Then I included it in an eBook edition of Active Reader in 2015, wanting to experiment with that. Then I created an audiobook version of Active Reader in 2017, when Findaway Voices first launched. I wanted to test it out and not spend so much, because there's only about 15,000 words in this collection.
Then I re-edited it and released the chapbook in eBook and print in 2019. This is just one of the examples.
I'm just in the process now, Matty, and I hadn't even shared this with you, is another digital chapbook, Snowman Shivers, which again, those two stories appeared in One Hand Screaming. Now, they're a themed collection of just dark humour, snowman stories. I've re-edited that, put that out in all the formats as well.
But a friend of mine, Nikolai Jones, who is fully bilingual in both the spoken word and written word, has translated it to French for me, and she's done the art for it as well. So, she's not only the artist, and I've paid and commissioned some art for the cover of the French version as well as the interior for the English version, but she's also doing the translation. So again, stories like this one collection, for example, One Hand Screaming, had stories that are being used in little pieces here and there, but also in again, and this may be following some of Douglas Smith's advice, although he was going more trad with this, I'm going more indie, I'm going to release it in French now to potentially reach new readers out there. So, lots of great ways that we can cope as writers.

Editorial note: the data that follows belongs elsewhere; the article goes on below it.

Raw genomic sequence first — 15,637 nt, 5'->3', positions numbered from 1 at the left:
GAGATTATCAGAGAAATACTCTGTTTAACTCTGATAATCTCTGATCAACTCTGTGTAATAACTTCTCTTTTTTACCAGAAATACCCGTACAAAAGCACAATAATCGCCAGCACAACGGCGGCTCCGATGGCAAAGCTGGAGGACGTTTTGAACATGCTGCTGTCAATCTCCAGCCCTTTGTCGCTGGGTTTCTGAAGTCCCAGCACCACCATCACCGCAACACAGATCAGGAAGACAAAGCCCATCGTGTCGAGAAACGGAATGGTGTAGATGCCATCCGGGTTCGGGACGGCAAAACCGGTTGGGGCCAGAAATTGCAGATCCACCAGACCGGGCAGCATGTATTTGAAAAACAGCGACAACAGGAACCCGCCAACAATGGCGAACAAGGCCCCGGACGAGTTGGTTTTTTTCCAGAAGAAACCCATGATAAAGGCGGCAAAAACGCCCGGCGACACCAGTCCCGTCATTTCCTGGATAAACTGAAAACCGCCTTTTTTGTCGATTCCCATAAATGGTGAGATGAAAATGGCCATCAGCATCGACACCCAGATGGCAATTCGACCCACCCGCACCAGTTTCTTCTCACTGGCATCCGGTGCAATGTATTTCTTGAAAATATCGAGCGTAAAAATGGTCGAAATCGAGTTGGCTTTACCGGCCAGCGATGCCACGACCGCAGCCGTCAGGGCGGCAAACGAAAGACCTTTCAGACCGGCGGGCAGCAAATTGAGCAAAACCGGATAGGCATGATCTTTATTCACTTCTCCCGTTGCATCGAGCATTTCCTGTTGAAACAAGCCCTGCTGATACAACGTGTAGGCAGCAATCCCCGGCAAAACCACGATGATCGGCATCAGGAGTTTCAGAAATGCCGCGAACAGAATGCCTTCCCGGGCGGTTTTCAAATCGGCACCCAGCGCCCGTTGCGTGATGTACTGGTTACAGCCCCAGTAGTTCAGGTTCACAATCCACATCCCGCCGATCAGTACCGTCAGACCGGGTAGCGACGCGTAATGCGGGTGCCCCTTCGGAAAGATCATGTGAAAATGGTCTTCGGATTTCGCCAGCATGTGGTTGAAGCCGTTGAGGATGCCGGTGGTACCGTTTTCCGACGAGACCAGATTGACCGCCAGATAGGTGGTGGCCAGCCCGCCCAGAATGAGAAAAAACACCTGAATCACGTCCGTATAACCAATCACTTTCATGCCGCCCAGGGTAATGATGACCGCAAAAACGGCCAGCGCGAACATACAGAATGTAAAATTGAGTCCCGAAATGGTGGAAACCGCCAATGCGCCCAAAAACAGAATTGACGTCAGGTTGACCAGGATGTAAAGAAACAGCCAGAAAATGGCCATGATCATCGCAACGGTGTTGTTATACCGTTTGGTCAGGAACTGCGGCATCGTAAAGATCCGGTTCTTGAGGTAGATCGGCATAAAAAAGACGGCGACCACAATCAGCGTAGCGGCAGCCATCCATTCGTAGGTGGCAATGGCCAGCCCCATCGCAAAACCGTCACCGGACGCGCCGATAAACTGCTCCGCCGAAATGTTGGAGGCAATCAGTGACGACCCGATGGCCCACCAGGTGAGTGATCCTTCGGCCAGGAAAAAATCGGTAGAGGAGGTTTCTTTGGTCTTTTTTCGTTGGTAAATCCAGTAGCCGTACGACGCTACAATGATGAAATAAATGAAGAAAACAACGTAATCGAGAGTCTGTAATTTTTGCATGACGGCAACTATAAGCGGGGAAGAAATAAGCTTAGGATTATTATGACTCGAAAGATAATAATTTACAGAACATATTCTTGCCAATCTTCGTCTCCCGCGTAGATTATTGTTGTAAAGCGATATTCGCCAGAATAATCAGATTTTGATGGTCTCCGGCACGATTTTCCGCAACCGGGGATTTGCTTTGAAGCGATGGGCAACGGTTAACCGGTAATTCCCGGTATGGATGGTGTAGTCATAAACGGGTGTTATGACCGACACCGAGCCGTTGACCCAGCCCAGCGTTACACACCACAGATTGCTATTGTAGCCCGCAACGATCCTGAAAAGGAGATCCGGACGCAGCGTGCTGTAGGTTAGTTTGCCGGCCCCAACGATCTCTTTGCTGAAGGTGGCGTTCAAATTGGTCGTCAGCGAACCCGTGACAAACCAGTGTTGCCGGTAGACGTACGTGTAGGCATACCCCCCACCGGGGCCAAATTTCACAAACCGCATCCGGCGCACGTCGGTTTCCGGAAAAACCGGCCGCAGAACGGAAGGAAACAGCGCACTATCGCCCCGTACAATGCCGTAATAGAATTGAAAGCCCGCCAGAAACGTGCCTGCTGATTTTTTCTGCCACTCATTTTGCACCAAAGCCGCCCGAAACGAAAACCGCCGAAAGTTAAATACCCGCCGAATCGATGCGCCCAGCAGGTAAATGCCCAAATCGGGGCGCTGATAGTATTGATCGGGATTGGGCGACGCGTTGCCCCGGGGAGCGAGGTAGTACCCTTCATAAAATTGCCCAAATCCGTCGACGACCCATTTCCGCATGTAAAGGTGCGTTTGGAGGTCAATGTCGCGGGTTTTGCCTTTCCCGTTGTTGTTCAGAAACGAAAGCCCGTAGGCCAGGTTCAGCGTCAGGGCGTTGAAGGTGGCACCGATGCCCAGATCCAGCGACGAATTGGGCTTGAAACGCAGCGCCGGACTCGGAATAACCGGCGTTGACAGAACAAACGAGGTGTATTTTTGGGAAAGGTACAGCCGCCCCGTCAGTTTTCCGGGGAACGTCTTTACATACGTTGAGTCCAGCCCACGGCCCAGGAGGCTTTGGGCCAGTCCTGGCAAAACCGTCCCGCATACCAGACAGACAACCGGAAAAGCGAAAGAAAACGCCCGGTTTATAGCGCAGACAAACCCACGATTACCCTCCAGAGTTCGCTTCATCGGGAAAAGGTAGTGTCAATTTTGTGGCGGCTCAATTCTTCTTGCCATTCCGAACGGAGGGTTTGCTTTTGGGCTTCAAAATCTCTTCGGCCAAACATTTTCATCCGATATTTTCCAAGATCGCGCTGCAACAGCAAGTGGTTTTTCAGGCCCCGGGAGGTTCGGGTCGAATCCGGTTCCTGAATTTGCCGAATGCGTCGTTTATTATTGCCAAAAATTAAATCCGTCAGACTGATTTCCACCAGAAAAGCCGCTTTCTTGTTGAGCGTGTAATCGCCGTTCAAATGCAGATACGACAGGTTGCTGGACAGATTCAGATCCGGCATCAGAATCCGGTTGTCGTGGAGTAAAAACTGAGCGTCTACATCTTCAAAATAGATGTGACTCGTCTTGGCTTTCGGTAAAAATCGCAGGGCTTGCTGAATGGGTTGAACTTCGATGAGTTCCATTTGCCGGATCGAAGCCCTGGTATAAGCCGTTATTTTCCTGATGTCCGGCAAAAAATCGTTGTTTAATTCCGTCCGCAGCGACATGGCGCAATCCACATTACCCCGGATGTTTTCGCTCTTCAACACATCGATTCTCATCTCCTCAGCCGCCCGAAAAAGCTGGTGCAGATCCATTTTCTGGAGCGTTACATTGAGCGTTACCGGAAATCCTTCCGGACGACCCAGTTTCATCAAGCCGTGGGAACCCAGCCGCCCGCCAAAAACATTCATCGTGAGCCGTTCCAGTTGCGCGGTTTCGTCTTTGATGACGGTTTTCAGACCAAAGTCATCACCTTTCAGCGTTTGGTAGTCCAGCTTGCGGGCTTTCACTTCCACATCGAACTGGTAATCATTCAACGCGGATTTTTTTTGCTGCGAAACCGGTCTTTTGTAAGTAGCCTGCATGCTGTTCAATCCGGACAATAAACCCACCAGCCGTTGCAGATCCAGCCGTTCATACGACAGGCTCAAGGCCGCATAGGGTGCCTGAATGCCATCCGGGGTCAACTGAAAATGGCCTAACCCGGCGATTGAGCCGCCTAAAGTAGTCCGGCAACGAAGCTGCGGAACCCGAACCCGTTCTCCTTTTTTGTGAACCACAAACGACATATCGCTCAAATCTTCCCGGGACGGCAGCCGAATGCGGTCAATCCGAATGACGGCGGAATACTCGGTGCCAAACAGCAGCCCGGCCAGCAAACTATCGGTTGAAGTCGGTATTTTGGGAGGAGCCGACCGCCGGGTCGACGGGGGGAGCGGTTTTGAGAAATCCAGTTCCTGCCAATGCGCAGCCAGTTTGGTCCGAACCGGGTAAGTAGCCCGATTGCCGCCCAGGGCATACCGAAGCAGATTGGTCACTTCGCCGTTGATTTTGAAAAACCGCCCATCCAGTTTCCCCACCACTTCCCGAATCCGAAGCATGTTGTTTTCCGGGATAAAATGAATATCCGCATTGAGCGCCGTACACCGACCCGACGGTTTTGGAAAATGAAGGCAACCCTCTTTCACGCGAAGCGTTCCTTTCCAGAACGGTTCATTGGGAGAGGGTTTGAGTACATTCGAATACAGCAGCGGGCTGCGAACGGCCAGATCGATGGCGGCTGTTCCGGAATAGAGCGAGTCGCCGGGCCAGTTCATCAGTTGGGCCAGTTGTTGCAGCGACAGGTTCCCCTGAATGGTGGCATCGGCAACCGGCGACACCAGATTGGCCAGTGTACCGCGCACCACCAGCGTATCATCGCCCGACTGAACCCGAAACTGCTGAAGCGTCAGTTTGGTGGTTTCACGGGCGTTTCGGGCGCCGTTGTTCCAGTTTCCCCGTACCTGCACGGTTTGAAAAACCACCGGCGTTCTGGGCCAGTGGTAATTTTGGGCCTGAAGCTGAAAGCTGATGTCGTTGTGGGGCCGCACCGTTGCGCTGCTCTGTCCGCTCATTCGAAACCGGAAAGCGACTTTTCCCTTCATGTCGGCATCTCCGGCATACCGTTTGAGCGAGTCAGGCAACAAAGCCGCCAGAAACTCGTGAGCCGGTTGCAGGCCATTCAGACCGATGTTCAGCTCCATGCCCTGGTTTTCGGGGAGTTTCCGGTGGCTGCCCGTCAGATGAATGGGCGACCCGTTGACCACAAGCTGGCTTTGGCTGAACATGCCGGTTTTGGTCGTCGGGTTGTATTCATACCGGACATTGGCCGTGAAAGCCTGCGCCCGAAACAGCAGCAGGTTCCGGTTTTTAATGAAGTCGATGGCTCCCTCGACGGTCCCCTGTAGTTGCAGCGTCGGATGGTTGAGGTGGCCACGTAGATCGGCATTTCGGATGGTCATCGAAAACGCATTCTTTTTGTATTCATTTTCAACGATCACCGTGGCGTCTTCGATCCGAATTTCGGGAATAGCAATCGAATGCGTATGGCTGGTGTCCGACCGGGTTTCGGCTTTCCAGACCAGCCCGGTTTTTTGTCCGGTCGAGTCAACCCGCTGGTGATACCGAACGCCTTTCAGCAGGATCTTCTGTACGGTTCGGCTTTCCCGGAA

Matty Dalrymple: Yes, those are great examples, and the whole foreign language thing, again, Doug is a great resource for foreign language rights in a traditional market, but you just came up with a great way of pursuing foreign language rights on more of an indie side, so I love hearing that.
Mark Leslie Lefebvre: Yeah, I knew you would enjoy the indie aspect part of that.
Matty Dalrymple: Yeah, I'm all over the indie aspect.
Mark Leslie Lefebvre: It's almost like The Indy Author is part of your persona or something.
Matty Dalrymple: It is almost like that, isn't it?